Development of biomarkers for the inhibition of SLC6A19 – a potential target to treat metabolic disorders

PhD student, Javed Kiran PhD student, Javed Kiran

B0AT1 (SLC6A19) is the major transporter of neutral amino acids at the intestinal epithelia and absorbs the bulk of the diet-derived neutral amino acids from the intestinal lumen. It also reabsorbs neutral amino acids in the renal proximal tubules. Mice lacking B0AT1 show cellular outcomes of protein restriction, such as high FGF21 levels and low mTORC1 activity. Moreover, they have improved glucose homeostasis and resist diet-induced obesity. Pharmacological blockage of this transporter could be used to induce protein restriction and to treat metabolic diseases such as type 2 diabetes and phenylketonuria. A few novel inhibitors of SLC6A19 have recently been identified using in vitro compound screening, but it remains unclear whether these compounds block the transporter in vivo.
My PhD research involved the development of a gas chromatography mass spectrometry (GC-MS) based untargeted metabolomics workflow to find biomarkers specific to inhibition of SLC6A19 in intestine and kidney. We found elevated amino acid levels in urine and faecal samples of SLC6A19ko mice due to inefficient absorption in the intestine and lack of reabsorption in the kidney. By contrast, a few neutral amino acids were reduced in the plasma of male SLC6A19ko mice as compared to other biological samples. Metabolites of bacterial protein fermentation such as p-cresol glucuronide and 3-indole-propionic acid were more abundant in SLC6A19ko mice, indicating protein malabsorption of dietary amino acids. These findings provide putative metabolite biomarkers that can be used to detect protein malabsorption and the inhibition of this transporter in intestine and kidney. With the help of these biomarkers, we also evaluated the efficacy of four different SLC6A19 inhibitors biomarkers in wild type mice. However, none of the selected inhibitors increased the levels of biomarkers to the extent observed in SLC6A19ko mice.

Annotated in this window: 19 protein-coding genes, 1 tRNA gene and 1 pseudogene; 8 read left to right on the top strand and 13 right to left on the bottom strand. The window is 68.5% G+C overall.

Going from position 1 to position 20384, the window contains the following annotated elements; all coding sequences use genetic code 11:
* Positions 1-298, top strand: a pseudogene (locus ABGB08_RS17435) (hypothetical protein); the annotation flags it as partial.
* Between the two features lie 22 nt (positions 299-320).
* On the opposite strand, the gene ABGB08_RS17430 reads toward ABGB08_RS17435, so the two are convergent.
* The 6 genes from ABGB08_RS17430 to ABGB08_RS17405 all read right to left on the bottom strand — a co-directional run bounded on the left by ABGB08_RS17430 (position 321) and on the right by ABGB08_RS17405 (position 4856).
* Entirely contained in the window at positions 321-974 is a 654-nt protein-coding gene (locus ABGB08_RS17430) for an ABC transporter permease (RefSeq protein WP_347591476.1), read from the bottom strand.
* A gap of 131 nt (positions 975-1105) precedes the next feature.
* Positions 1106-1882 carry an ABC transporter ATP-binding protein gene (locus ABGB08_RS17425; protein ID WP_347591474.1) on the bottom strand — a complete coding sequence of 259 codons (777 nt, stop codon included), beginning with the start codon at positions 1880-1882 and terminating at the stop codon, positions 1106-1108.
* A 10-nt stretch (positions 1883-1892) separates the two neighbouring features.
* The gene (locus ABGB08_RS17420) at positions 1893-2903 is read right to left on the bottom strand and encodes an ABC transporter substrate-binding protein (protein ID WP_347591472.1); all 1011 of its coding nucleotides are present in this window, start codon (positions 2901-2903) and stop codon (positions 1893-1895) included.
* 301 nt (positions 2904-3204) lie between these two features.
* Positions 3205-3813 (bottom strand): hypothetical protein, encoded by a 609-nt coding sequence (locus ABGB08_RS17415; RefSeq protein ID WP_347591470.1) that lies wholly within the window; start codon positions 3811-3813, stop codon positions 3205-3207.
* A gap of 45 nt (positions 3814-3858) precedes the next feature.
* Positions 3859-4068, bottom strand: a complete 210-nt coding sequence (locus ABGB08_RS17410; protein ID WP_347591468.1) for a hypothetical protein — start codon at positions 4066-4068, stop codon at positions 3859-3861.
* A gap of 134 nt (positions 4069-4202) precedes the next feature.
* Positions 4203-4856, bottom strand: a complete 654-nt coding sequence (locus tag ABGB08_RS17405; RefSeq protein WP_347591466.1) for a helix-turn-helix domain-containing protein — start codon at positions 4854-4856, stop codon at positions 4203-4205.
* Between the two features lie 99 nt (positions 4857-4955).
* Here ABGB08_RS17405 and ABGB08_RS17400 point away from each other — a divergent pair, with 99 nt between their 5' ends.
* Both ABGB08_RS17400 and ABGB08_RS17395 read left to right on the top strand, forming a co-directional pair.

We also investigated the relationship between protein restriction and dietary protein intake in C57Bl6/J wild-type (wt) and SLC6A19ko mice. When SLC6A19ko mice were fed diets containing 5%, 25%, or 52% of their total calories derived from protein, no differences in food intake or weight gain were observed. All essential amino acids significantly positively correlated with increasing dietary casein content in the wt mice. The SLC6A19ko mice showed reduced postprandial levels of essential amino acids in plasma, particularly following high-protein diets. This study also highlights the potential of SLC6A19 as a knock-out or inhibition target to induce protein restriction for the treatment of metabolic disorders.